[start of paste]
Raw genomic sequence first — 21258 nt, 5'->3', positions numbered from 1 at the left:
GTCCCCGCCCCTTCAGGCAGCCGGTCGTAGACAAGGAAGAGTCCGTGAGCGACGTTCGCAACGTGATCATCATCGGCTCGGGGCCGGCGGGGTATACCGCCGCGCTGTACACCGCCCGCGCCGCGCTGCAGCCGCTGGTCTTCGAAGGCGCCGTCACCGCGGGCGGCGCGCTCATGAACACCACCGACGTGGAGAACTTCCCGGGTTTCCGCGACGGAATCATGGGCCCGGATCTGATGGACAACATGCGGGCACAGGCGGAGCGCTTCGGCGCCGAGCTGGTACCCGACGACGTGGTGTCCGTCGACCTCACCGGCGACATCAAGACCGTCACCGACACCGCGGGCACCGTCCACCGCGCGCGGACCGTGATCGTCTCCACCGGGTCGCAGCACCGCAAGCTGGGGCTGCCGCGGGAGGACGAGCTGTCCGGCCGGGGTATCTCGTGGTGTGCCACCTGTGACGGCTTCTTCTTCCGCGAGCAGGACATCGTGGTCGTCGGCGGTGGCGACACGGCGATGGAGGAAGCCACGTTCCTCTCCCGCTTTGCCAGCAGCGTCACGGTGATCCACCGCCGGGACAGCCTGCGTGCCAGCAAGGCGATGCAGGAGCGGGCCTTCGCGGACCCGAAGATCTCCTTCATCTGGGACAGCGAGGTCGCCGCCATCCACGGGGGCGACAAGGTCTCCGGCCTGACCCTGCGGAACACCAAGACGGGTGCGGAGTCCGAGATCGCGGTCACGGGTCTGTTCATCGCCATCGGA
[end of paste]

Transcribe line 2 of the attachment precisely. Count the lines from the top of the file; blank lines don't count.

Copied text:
GTCCCCGCCCCTTCAGGCAGCCGGTCGTAGACAAGGAAGAGTCCGTGAGCGACGTTCGCAACGTGATCATCATCGGCTCGGGGCCGGCGGGGTATACCGCCGCGCTGTACACCGCCCGCGCCGCGCTGCAGCCGCTGGTCTTCGAAGGCGCCGTCACCGCGGGCGGCGCGCTCATGAACACCACCGACGTGGAGAACTTCCCGGGTTTCCGCGACGGAATCATGGGCCCGGATCTGATGGACAACATGCGGGCACAGGCGGAGCGCTTCGGCGCCGAGCTGGTACCCGACGACGTGGTGTCCGTCGACCTCACCGGCGACATCAAGACCGTCACCGACACCGCGGGCACCGTCCACCGCGCGCGGACCGTGATCGTCTCCACCGGGTCGCAGCACCGCAAGCTGGGGCTGCCGCGGGAGGACGAGCTGTCCGGCCGGGGTATCTCGTGGTGTGCCACCTGTGACGGCTTCTTCTTCCGCGAGCAGGACATCGTGGTCGTCGGCGGTGGCGACACGGCGATGGAGGAAGCCACGTTCCTCTCCCGCTTTGCCAGCAGCGTCACGGTGATCCACCGCCGGGACAGCCTGCGTGCCAGCAAGGCGATGCAGGAGCGGGCCTTCGCGGACCCGAAGATCTCCTTCATCTGGGACAGCGAGGTCGCCGCCATCCACGGGGGCGACAAGGTCTCCGGCCTGACCCTGCGGAACACCAAGACGGGTGCGGAGTCCGAGATCGCGGTCACGGGTCTGTTCATCGCCATCGGA